Kosher pet food for your dog?
Jewish people don't mix meat and milk products, does not eat grains during
Passover and especially does not eat pork. An American dog is also following
As Jewish families try to respect tradition over the holidays, when rules for
eating are especially stringent, they hardly know what to do about their pets.
Short of locking their dogs in the garage and feeding them there to avoid
bringing impure food into the house, the recent solution on the market appears
to be kosher pet food.
"My home is kosher. You want to meet those
standards," said the dog's owner, Gayle Ostro of Lincolnwood. "A lot of dogs eat
dried pig ears and raw hide, but I don't bring any of that in my house." Then
she learned about Holly Cher's company. "Just this year and last year we were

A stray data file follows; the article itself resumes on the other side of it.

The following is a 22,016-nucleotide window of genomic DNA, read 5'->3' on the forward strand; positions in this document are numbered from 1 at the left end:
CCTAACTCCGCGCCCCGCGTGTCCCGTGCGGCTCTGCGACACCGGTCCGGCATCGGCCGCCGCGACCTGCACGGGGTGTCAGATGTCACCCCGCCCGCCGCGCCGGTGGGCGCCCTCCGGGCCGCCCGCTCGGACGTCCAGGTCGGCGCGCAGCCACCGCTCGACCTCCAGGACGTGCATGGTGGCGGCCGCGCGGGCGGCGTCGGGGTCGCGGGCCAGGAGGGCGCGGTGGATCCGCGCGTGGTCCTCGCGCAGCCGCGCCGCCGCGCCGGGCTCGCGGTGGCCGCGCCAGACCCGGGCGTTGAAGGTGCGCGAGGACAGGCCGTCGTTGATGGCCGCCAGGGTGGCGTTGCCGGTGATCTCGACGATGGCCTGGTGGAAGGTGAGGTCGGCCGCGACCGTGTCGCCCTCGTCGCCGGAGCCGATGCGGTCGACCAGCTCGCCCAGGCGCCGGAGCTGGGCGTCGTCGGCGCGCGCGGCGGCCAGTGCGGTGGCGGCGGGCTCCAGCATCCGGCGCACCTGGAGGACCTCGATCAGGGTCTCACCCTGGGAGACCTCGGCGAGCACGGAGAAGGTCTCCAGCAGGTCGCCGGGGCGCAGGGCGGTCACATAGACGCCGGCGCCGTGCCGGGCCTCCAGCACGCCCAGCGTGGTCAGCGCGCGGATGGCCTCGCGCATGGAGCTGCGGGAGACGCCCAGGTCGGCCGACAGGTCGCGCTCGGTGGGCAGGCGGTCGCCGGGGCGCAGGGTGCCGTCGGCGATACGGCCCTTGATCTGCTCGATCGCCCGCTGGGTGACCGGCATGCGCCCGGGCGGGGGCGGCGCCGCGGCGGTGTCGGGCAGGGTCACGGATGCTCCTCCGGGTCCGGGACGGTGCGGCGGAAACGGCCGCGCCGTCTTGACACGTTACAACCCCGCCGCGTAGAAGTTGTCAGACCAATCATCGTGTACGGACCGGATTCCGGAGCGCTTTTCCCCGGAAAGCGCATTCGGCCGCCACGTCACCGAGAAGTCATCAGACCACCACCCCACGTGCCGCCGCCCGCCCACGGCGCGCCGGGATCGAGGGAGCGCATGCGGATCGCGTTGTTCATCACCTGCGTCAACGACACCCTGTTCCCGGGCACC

able to use food approved for Passover," Ostro said. Cher, owner of Evangers Dog
and Cat Food Co. based in Wheeling, recently began producing kosher food for
pets. She distributes her products to pet stores worldwide.
Jewish families embrace kosher food for their animals, the Bible
may not necessarily call for this measure. Rabbi Sholem Fishbane from the
Chicago Rabbinical Council said pets have no obligation to keep kosher although
many feel that their four-legged companions should be included in the family's
rites and traditions.
He also explained that kosher food for pets is not
kosher for people too. Approved pet food producers follow the fundamental rules,
but the single ingredients of the product are not kosher. For example the meat
could come from impure animals, such as pigs and horses, and is not butchered
according to Jewish guidelines.
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